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I am trying to create a function or even just work out how to run a loop using data.table syntax where I can subset the table by factor, in this case the id variable, then run a linear model on each subset and out the results. Sample data below.

df <- data.frame(id = letters[1:3], 
                 cyl = sample(c("a","b","c"), 30, replace = TRUE),
                 factor = sample(c(TRUE, FALSE), 30, replace = TRUE),   
                 hp = sample(c(20:50), 30, replace = TRUE))

dt=as.data.table(df)

fit <- lm(hp ~ cyl + factor, data = df) #how do I get the [i] to work here to subset and iterate by each factor and also do it in data.table syntax?

Expected outcome is sopmething like fit[1] model, fit[2] model etc..

share|improve this question
    
It's normally a bad practise to use functions such as factor as variable names. Just changing factor to fac will do. –  marbel Jan 29 '14 at 4:23
1  
you are right, didnt notice that –  digdeep Jan 30 '14 at 23:27

3 Answers 3

up vote 3 down vote accepted

I know you want to do this with data tables, and if you want some specific aspect of the fit, like the coefficients, then @MartinBel's approach is a good one.

On the other hand, if you want to store the fits themselves, lapply(...) might be a better option:

set.seed(1)
df <- data.frame(id = letters[1:3], 
                 cyl = sample(c("a","b","c"), 30, replace = TRUE),
                 factor = sample(c(TRUE, FALSE), 30, replace = TRUE),   
                 hp = sample(c(20:50), 30, replace = TRUE))
dt <- data.table(df,key="id")

fits <- lapply(unique(df$id),
               function(z)lm(hp~cyl+factor, data=dt[J(z),], y=T))
# coefficients
sapply(fits,coef)
#                   [,1]      [,2]          [,3]
# (Intercept)  44.117647 35.000000  3.933333e+01
# cylb         -6.117647 -6.321429 -1.266667e+01
# cylc        -13.176471  3.821429 -7.833333e+00
# factorTRUE    1.176471  5.535714  2.325797e-15

# predicted values
sapply(fits,predict)
#        [,1]     [,2]     [,3]
# 1  45.29412 28.67857 26.66667
# 2  32.11765 35.00000 31.50000
# 3  30.94118 34.21429 26.66667
# ...

# residuals
sapply(fits,residuals)
#           [,1]        [,2]      [,3]
# 1    2.7058824   0.3214286  7.333333
# 2   -2.1176471   5.0000000 -4.500000
# 3    3.0588235   8.7857143 -4.666667
# ...

# se and r-sq
sapply(fits, function(x)c(se=summary(x)$sigma, rsq=summary(x)$r.squared))
#         [,1]      [,2]      [,3]
# se  7.923655 8.6358196 6.4592741
# rsq 0.463076 0.3069017 0.4957024

# Q-Q plots
par(mfrow=c(1,length(fits)))
lapply(fits,plot,2)

Note the use of key="id" in the call to data.table(...), and the use if dt[J(z)] to subset the data table. This really isn't necessary unless dt is enormous.

share|improve this answer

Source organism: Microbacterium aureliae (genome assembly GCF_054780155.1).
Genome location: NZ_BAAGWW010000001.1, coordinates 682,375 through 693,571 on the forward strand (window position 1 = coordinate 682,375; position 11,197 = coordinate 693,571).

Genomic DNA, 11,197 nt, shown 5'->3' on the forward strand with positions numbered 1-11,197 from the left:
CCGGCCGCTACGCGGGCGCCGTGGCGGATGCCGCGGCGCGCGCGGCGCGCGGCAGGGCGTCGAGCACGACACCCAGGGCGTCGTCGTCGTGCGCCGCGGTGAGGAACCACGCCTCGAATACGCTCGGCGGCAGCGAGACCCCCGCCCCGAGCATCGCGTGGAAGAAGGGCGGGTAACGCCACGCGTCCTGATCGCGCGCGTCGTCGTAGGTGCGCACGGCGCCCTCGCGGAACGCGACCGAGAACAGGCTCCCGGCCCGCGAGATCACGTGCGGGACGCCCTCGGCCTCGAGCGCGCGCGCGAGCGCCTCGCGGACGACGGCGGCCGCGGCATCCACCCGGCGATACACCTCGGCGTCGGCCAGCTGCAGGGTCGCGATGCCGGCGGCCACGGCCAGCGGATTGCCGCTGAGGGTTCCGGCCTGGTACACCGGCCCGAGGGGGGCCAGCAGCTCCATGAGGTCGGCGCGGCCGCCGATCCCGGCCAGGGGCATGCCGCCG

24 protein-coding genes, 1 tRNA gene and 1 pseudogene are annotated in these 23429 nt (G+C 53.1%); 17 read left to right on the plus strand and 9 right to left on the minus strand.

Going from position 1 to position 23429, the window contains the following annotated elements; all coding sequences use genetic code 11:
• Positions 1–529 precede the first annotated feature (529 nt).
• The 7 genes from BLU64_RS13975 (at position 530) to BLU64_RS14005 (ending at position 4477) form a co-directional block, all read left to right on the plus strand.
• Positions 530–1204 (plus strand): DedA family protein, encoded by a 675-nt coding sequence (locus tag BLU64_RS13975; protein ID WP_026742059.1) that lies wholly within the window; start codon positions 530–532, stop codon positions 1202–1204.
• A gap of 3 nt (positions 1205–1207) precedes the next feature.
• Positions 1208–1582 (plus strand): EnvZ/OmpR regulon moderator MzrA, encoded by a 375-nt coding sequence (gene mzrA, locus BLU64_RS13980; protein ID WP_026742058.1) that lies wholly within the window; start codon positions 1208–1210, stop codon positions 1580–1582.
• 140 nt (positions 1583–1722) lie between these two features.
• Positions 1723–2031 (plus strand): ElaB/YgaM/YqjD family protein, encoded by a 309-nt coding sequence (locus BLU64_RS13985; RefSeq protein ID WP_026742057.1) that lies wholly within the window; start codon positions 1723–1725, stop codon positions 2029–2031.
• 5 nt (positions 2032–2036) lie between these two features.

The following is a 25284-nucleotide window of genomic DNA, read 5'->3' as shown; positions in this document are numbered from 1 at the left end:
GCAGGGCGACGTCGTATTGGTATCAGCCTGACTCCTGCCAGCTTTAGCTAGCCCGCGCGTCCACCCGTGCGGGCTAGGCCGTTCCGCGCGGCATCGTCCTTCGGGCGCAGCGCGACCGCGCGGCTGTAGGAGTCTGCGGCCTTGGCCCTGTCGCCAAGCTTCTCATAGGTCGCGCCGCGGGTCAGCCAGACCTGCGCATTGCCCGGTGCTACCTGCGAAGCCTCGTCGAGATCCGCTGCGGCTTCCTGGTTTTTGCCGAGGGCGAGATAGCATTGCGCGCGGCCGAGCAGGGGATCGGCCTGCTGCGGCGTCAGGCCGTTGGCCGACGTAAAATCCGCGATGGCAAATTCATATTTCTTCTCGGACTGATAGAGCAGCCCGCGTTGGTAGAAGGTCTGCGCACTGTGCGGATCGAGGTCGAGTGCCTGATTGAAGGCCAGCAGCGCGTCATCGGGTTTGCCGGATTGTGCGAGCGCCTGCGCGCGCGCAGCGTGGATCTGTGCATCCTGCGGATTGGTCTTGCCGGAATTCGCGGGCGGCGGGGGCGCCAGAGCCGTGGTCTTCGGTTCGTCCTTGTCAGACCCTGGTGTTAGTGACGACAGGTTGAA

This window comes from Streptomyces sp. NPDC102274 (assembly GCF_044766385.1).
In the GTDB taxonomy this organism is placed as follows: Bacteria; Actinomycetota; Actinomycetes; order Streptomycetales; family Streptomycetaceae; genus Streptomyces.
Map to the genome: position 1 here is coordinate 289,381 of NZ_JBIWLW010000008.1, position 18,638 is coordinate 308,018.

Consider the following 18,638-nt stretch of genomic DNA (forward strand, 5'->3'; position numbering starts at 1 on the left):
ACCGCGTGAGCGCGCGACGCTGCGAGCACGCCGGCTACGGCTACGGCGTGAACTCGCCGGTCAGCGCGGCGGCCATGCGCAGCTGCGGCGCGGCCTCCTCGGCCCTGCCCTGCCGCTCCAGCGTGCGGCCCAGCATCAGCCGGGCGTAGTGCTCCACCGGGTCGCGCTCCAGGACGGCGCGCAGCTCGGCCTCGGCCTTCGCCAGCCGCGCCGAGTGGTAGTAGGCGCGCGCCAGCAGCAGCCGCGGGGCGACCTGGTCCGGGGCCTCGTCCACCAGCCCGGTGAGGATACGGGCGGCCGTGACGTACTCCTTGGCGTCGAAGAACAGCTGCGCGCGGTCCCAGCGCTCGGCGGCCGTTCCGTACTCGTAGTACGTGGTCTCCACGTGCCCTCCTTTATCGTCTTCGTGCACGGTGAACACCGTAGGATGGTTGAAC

Still very useful and on aggregate tables it is still pretty fast. tks. –  digdeep Jan 30 '14 at 23:33
> df <- data.frame(id = letters[1:3], 
                   +                  cyl = sample(c("a","b","c"), 30, replace = TRUE),
                   +                  factor = sample(c(TRUE, FALSE), 30, replace = TRUE),   
                   +                  hp = sample(c(20:50), 30, replace = TRUE))
> by(df,df$id,function(x) lm(hp ~ cyl + factor, data = x))
df$id: a

Call:
  lm(formula = hp ~ cyl + factor, data = x)

Coefficients:
  (Intercept)         cylb         cylc   factorTRUE  
41.571        4.143       -3.429       -5.571  

------------------------------------------------------------------------------------------ 
  df$id: b

Call:
  lm(formula = hp ~ cyl + factor, data = x)

Coefficients:
  (Intercept)         cylb         cylc   factorTRUE  
46.040       -1.133      -19.467       -7.720  

------------------------------------------------------------------------------------------ 
  df$id: c

Call:
  lm(formula = hp ~ cyl + factor, data = x)

Coefficients:
  (Intercept)         cylc   factorTRUE  
31.850        3.917       -8.200  

    enter code here
share|improve this answer

If the coefficients is what you need, here is a data.table way.

df <- data.frame(id = letters[1:3], 
                 cyl = sample(c("a","b","c"), 30, replace = TRUE),
                 fac = sample(c(TRUE, FALSE), 30, replace = TRUE),   
                 hp = sample(c(20:50), 30, replace = TRUE))

dt=as.data.table(df)

# Without using a "by" variable you get an standard lm model
fit = dt[, lm(hp ~ cyl + fac)]

# Using id as a "by" variable you get a model per id
coef_tbl = dt[, as.list(coef(lm(hp ~ cyl + fac))), by=id]

   id (Intercept)      cylb      cylc    facTRUE
1:  a    30.59155  5.901408  2.732394   9.014085
2:  b    45.00000  2.500000 -7.000000  -7.000000
3:  c    35.00000 10.470588  4.176471 -20.705882

EDIT

Added Anova results based on comments:

anova_tbl = dt[, as.list(anova(lm(hp ~ cyl + fac))), by=id]
row_names = dt[, row.names(anova(lm(hp ~ cyl + fac))), by=id]
anova_tbl[, variable := row_names$V1]

> anova_tbl
id Df     Sum Sq    Mean Sq    F value     Pr(>F)  variable
1:  a  2  48.066667  24.033333 0.20758157 0.81814567       cyl
2:  a  1   5.666667   5.666667 0.04894434 0.83224735       fac
3:  a  6 694.666667 115.777778         NA         NA Residuals
4:  b  2  40.600000  20.300000 0.38310492 0.69729630       cyl
5:  b  1  51.571429  51.571429 0.97326443 0.36196440       fac
6:  b  6 317.928571  52.988095         NA         NA Residuals
7:  c  2 277.066667 138.533333 5.39740260 0.04559622       cyl
8:  c  1  89.833333  89.833333 3.50000000 0.11055174       fac
9:  c  6 154.000000  25.666667         NA         NA Residuals
share|improve this answer
    
I really like this solution but was struggling to run anova on this. It splits the by each factor for id. dt[, anova(lm(hp ~ cyl + fac)), by=id] –  digdeep Jan 30 '14 at 23:32
    
@digdeep I've edited my answer. Hope it's useful! –  marbel Jan 31 '14 at 3:08

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